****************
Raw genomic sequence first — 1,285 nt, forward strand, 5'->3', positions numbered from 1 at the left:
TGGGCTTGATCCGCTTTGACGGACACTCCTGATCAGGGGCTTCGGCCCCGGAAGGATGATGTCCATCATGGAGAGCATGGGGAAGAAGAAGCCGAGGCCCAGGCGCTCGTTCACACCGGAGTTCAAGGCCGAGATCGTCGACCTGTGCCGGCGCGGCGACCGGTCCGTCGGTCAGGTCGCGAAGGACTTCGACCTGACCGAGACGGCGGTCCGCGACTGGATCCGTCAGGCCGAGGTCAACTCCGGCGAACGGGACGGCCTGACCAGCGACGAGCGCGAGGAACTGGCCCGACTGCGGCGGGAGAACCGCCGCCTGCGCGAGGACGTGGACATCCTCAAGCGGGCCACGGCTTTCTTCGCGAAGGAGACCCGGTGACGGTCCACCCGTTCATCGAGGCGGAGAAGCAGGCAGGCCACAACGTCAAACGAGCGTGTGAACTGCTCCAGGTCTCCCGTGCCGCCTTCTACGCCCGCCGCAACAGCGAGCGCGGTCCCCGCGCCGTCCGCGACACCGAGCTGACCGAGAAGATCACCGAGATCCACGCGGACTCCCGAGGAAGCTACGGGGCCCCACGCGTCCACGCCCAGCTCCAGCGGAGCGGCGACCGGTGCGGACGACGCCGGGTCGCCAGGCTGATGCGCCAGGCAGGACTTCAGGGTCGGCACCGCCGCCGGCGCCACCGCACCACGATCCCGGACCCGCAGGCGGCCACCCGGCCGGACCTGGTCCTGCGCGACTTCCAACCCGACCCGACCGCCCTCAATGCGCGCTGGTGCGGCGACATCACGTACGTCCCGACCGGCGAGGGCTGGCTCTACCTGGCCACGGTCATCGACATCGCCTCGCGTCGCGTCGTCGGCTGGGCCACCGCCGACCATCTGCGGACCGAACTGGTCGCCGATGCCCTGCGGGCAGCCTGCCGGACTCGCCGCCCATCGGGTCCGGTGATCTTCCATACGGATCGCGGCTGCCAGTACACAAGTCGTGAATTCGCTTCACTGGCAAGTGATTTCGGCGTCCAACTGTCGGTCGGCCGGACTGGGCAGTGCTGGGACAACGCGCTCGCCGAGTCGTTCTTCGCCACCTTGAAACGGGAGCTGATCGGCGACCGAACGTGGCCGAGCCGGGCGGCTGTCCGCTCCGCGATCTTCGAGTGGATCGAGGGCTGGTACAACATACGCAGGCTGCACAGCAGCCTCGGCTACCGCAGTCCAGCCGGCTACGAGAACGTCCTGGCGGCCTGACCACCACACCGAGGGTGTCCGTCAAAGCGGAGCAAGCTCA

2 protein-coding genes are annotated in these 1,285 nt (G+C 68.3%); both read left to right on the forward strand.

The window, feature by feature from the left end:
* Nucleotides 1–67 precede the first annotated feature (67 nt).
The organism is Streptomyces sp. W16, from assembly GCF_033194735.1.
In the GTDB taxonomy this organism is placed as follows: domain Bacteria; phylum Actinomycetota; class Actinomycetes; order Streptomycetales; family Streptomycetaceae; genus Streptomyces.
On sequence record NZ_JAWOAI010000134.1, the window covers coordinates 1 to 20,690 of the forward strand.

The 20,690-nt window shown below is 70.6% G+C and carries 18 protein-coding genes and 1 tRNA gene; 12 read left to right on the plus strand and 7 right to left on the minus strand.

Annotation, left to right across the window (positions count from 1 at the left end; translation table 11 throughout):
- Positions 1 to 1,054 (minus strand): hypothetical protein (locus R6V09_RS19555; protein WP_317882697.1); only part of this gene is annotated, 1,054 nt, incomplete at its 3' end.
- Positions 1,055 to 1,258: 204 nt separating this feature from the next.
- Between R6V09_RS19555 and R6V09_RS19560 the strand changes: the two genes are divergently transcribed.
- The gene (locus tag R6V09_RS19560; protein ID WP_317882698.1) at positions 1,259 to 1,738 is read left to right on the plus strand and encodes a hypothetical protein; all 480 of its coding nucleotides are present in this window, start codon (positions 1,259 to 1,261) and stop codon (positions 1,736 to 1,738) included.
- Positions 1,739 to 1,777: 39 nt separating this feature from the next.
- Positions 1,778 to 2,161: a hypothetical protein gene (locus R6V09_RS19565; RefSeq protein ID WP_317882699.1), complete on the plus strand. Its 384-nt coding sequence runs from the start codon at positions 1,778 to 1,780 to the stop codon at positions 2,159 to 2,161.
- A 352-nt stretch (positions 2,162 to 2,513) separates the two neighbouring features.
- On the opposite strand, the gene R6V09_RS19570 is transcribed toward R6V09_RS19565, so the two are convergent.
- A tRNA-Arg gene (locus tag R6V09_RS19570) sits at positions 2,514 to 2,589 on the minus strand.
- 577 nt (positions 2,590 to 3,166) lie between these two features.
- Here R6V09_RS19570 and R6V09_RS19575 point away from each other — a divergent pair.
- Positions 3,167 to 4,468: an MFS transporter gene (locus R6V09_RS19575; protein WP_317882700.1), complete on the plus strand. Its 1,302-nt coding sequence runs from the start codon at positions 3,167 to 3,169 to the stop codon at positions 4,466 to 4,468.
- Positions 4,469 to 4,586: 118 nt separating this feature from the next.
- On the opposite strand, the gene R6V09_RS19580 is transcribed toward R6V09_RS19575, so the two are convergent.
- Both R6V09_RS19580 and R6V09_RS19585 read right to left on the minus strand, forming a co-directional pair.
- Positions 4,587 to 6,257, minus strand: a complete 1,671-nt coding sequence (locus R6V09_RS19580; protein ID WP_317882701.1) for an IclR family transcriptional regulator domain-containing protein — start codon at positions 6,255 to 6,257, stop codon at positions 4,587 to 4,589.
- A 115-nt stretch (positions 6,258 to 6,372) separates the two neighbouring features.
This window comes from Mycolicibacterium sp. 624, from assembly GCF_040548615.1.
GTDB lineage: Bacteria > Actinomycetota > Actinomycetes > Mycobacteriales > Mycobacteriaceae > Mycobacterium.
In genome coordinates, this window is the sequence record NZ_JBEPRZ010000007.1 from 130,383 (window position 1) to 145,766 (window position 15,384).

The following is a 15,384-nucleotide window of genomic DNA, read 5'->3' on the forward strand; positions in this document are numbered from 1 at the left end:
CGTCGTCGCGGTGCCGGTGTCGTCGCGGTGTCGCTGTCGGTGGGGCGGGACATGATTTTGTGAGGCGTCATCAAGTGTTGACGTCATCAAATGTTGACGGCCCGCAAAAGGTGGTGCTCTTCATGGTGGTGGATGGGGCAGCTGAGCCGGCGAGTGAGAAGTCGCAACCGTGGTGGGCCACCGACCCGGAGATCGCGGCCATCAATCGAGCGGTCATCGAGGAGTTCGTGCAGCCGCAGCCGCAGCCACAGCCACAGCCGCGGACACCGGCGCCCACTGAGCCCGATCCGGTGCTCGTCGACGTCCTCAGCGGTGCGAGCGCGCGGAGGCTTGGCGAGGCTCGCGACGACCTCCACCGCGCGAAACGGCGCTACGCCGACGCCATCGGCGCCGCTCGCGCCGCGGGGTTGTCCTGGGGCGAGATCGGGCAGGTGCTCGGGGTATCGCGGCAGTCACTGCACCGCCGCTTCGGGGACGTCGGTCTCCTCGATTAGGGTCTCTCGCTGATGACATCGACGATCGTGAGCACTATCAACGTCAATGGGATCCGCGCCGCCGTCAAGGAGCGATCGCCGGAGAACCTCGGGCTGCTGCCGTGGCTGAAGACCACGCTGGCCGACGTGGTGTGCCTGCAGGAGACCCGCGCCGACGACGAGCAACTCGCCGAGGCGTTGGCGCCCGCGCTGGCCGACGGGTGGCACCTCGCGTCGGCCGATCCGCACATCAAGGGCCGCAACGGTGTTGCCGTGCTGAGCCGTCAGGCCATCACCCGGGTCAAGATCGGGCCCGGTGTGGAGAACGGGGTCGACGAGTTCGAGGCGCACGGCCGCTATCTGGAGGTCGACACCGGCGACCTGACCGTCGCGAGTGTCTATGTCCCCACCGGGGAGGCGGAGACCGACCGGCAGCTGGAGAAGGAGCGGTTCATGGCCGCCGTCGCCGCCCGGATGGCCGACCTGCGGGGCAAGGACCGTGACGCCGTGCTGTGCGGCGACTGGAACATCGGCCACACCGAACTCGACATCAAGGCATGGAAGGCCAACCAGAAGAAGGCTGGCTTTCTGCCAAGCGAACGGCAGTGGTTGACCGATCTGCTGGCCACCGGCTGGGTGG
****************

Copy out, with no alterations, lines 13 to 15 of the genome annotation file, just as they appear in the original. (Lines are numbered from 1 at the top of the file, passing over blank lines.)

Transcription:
- Between R6V09_RS19555 and R6V09_RS19560 the strand changes: the two genes are divergently transcribed.
- The gene (locus tag R6V09_RS19560; protein ID WP_317882698.1) at positions 1,259 to 1,738 is read left to right on the plus strand and encodes a hypothetical protein; all 480 of its coding nucleotides are present in this window, start codon (positions 1,259 to 1,261) and stop codon (positions 1,736 to 1,738) included.
- Positions 1,739 to 1,777: 39 nt separating this feature from the next.